Do the 9Year Monthly Trace of TMean ( Tmax+Tmin)/2 at Midnight.

    Then. Change the TOBS to 7AM at year 4.5. Show that trace.
    Then change The TOBS to 6PM at year 4.5. Show that trace.

  35. JerryB
    Posted Sep 25, 2007 at 11:47 AM | Permalink

    steven,

    Some graphs might be useful.

    I am wondering what you could hope to see with the midway change, and am not
    sure that I understand just what it is that you are suggesting be changed.

    Are you suggesting, for example, 4.5 years of midnight followed by 4.5 years of 7 am?

  36. JerryB
    Posted Sep 25, 2007 at 12:03 PM | Permalink

    On the other hand, if you did the graphs, you would understand what you have
    in mind. :-)

  37. Mike B
    Posted Sep 25, 2007 at 12:55 PM | Permalink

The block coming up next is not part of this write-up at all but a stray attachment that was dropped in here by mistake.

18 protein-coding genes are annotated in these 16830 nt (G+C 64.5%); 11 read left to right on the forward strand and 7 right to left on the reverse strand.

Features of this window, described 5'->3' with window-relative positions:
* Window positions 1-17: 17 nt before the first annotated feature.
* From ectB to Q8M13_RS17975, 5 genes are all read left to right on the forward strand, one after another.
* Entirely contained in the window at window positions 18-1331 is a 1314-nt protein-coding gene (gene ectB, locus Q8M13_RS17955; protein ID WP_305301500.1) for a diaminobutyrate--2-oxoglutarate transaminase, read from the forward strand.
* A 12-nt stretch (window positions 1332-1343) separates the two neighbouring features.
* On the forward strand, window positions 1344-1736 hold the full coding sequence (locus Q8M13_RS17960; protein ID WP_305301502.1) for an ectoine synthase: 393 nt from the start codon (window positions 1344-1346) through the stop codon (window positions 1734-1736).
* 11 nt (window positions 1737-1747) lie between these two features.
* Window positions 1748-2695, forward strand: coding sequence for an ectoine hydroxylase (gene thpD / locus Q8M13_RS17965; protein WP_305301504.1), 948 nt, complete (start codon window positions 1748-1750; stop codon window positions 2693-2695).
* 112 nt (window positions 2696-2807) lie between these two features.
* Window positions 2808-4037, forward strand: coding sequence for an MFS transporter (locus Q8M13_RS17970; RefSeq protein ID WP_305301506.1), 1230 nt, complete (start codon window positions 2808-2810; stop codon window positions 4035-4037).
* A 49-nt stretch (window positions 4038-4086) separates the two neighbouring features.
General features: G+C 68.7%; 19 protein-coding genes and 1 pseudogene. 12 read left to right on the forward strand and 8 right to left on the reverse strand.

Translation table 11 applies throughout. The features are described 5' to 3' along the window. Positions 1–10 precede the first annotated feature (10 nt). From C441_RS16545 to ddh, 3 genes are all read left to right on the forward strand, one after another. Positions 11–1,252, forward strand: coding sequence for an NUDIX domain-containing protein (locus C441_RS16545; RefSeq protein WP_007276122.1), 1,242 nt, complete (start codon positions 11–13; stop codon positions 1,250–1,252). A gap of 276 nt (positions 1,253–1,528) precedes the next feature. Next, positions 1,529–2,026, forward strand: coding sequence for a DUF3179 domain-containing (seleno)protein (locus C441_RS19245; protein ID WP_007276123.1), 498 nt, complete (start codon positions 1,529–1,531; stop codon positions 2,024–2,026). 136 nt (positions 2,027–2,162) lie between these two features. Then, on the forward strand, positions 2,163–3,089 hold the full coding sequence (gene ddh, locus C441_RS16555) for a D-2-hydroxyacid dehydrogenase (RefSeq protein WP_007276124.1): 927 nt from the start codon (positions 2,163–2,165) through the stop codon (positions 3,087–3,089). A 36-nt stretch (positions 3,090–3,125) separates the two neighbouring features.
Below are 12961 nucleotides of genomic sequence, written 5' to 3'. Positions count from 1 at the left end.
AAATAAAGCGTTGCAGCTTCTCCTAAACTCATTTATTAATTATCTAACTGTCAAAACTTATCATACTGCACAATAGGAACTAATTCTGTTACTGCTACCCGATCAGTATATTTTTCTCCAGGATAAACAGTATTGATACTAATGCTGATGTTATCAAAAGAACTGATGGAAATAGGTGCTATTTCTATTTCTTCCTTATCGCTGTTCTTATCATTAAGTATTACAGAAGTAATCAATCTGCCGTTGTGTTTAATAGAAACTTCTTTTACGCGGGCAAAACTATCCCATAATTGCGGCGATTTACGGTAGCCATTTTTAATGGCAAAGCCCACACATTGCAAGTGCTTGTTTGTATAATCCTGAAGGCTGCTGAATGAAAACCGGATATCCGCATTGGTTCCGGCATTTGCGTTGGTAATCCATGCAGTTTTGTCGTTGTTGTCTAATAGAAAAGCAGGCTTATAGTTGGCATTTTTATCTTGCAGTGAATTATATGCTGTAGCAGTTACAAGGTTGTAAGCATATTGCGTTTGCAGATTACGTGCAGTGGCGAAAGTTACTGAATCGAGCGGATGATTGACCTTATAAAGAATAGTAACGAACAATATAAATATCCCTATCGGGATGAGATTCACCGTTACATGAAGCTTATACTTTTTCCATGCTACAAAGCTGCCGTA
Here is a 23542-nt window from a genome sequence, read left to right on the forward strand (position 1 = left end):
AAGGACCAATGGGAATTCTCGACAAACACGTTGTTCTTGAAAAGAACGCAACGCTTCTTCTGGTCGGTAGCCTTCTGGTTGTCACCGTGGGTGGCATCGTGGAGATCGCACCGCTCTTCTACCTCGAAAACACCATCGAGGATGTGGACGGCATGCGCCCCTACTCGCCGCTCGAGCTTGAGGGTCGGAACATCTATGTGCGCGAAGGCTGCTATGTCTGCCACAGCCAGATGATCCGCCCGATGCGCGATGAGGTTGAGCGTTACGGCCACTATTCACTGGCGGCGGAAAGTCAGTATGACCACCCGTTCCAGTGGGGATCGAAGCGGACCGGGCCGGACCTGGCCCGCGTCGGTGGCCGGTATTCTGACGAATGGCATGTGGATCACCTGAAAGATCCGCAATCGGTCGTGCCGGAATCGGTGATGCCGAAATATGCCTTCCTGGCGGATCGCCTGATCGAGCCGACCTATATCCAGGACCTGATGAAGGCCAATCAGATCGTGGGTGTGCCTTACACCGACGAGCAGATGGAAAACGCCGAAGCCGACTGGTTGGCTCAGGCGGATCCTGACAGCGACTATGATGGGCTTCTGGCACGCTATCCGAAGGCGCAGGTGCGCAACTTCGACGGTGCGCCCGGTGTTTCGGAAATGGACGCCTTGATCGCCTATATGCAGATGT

#34 I believe I have what you’ve suggested, but I don’t have a place to upload the image.

  38. steven mosher
    Posted Sep 25, 2007 at 1:14 PM | Permalink

    36. My Tom Sawyer skills are failing.

    I’ve got some other work to do now..Lets see what MikeB comes up with.

  39. JerryB
    Posted Sep 25, 2007 at 1:40 PM | Permalink

    Mike B,

    You might try http://www.imageshack.us .

    I just tried it for the first time, and we shall see if it works.

  40. JerryB
    Posted Sep 25, 2007 at 1:42 PM | Permalink

    BTW, if the midnight temps were included, the Y scale would change so much that
    the TOB differences would be obscured.

  41. IanH
    Posted Sep 25, 2007 at 2:45 PM | Permalink

    Someone needs to reset my perspective. We’re talking about a simple instrument that captures a high & low over a measurement period, that is then recorded at some time, be that 7am, 5pm or midnight. The TOB is supposed to cater for a change from one measurement time to another on a particular day. So worst case you need to discard one or two days samples when you make such a shift. The instrument itself continues to record a peak high & low regardless. Please try and explain without using graphs that go beyond +/-1day how this can affect the min/max temperature other than on the day of measurement change.

  42. pk
    Posted Sep 25, 2007 at 3:01 PM | Permalink